Getting your flu shot is the most effective way to protect yourself against the flu and flu-related complications
In Canada, the flu shot is recommended for everyone six months of age and older. If you are living with a lung disease like asthma, it’s especially important that you’re vaccinated against influenza, because people with health conditions are at high risk of complications from the flu. An influenza infection in the lungs can trigger asthma attacks and a worsening of asthma symptoms, which can also lead to pneumonia and other acute respiratory diseases.
If you do get the flu, the flu shot may reduce the severity of flu-related complications.
If you’re an older adult, you’re particularly vulnerable to the flu. For adults 65 years of age and older, the risk for influenza-attributed death was 12x greater among those with chronic lung disease. As we age, our immune systems weaken, and our body’s response to the flu shot isn’t as strong. A high-dose flu vaccine has been developed for adults in this age bracket. This vaccine helps produce a stronger immune response to the flu. If you’re an older adult living with asthma, getting immunized against influenza is an important way to protect your health.
Every year, a new flu vaccine is created to protect you during the flu season. The type of virus changes every year, and the effectiveness of the flu shot can wear off, so you need an annual shot to stay protected. The flu shot also protects against several different flu viruses each season, so even if the shot is less effective against one virus, the shot will protect you against the remaining two or three viruses.
A common myth about the flu is that you get the flu from the flu shot. But it’s simply not true. You cannot get the flu from the flu shot, and most people have no side effects from the flu shot at all.
Even if you’re wearing a mask and practising physical distancing when in public, you should still get immunized against influenza. As pandemic-related protocols lessen, there’s more opportunity for the flu to begin to spread quickly and easily. Even if you don’t get sick, you can still pass on the flu virus to others. Getting the flu shot is an extra layer of protection.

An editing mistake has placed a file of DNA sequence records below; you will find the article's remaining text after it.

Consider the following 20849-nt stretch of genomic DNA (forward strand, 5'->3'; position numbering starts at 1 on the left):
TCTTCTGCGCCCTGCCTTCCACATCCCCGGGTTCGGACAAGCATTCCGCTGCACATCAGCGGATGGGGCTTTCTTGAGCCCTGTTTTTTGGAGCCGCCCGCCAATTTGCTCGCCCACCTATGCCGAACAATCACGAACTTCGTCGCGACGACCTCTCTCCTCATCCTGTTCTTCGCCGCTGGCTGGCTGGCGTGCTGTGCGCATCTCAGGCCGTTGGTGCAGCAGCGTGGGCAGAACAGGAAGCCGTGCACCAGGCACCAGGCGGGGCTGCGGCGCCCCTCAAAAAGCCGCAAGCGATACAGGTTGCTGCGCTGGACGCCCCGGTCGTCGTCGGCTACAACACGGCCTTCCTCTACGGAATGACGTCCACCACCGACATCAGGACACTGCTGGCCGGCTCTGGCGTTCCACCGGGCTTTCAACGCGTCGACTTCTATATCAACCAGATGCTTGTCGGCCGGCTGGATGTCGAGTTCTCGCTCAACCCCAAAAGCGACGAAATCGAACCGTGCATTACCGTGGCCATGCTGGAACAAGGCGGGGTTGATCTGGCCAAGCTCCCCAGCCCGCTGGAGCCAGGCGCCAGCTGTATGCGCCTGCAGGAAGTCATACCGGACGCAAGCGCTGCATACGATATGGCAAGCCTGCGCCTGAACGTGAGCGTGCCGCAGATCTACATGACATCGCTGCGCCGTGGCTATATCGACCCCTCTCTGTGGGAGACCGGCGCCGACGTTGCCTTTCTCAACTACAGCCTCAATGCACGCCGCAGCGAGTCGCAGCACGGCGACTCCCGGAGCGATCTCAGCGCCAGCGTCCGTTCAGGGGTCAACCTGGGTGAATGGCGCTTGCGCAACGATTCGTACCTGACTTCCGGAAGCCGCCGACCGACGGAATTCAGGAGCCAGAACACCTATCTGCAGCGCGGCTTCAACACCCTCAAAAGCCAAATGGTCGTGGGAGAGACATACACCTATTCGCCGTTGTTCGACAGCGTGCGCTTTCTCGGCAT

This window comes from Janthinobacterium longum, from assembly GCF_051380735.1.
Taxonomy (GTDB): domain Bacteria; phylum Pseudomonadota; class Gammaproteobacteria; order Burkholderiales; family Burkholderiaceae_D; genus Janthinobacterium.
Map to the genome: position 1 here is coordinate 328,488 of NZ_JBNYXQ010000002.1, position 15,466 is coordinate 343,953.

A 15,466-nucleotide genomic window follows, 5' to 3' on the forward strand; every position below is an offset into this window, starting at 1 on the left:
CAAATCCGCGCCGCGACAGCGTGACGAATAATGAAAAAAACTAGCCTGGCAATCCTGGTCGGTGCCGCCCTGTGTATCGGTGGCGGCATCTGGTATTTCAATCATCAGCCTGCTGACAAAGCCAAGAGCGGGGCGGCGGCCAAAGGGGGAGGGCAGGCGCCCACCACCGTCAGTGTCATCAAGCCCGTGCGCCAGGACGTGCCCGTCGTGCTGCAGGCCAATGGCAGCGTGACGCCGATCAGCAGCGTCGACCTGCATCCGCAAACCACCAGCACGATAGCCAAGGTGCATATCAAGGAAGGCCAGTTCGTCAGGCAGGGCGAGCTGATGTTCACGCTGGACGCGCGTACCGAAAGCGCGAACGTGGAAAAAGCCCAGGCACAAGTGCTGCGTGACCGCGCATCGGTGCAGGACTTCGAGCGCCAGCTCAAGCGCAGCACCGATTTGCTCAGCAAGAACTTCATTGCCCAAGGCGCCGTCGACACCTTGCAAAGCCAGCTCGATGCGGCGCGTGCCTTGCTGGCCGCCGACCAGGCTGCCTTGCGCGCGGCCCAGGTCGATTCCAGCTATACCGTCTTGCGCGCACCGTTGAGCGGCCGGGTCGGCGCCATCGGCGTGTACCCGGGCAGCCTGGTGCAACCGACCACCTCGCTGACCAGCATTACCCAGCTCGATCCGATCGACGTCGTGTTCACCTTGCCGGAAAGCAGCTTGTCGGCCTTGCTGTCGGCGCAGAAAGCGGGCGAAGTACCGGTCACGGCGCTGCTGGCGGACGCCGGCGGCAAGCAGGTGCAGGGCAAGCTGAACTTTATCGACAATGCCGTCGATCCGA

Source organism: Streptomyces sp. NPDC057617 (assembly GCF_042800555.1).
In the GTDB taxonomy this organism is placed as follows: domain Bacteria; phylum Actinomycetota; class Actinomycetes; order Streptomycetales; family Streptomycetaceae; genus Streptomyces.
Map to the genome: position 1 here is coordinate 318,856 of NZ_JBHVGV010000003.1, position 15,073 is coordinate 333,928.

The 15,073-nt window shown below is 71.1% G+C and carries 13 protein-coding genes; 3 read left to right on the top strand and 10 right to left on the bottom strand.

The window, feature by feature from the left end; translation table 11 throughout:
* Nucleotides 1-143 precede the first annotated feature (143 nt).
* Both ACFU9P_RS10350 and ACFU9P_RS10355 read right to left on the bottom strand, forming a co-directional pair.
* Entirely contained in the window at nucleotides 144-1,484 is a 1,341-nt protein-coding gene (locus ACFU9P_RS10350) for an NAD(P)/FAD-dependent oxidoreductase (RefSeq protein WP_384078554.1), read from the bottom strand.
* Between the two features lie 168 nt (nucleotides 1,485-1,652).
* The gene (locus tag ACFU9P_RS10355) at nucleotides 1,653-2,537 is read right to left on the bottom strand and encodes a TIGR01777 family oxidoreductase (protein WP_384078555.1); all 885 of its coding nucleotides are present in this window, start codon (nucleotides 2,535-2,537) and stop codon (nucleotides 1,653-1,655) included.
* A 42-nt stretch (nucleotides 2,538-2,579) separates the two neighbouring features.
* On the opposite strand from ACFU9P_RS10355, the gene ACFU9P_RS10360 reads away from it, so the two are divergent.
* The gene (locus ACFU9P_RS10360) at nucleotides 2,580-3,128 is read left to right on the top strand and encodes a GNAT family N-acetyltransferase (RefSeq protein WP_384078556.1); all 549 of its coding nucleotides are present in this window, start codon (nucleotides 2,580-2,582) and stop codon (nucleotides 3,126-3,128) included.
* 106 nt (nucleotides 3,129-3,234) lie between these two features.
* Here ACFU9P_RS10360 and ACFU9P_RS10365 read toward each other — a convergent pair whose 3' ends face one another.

The flu shot does not protect you against COVID-19. However, receiving the flu shot reduces your chances of having to be admitted to hospital with influenza-related complications during the pandemic.
If you’re living with asthma, COVID-19 vaccination is also recommended for you. If you have questions about which vaccines are recommended for you, be sure to schedule an appointment with your heatlh care provider.
I got my COVID-19 shot. Do I still need a flu shot? Yes! Since they are different viruses, they require different vaccines. The best protection against flu is the flu shot, and the best protection against COVID-19 is a COVID vaccine.
When can I get a flu shot? Flu season is generally from September through May, and flu shots typically become available in the fall. You should try to get immunized as soon as you can.
Where can I get a flu shot? There are several places you can get a flu shot:
- Community Flu Shot Clinic
- Medical Walk-in Clinic
- Your Family Doctor
- Local Public Health Office
- Travel Vaccine Clinic
You can also visit www.myvaccines.ca to locate flu shots available near you. If flu shots are not available yet, you can sign up to be notified when they do become available. If you are 65+ you can search specifically for a high-dose flu shot available near you.
People with chronic health conditions are at higher risk of influenza and related complications. Talk to your doctor, nurse, pharmacist, or local public health office about getting immunized against the flu.
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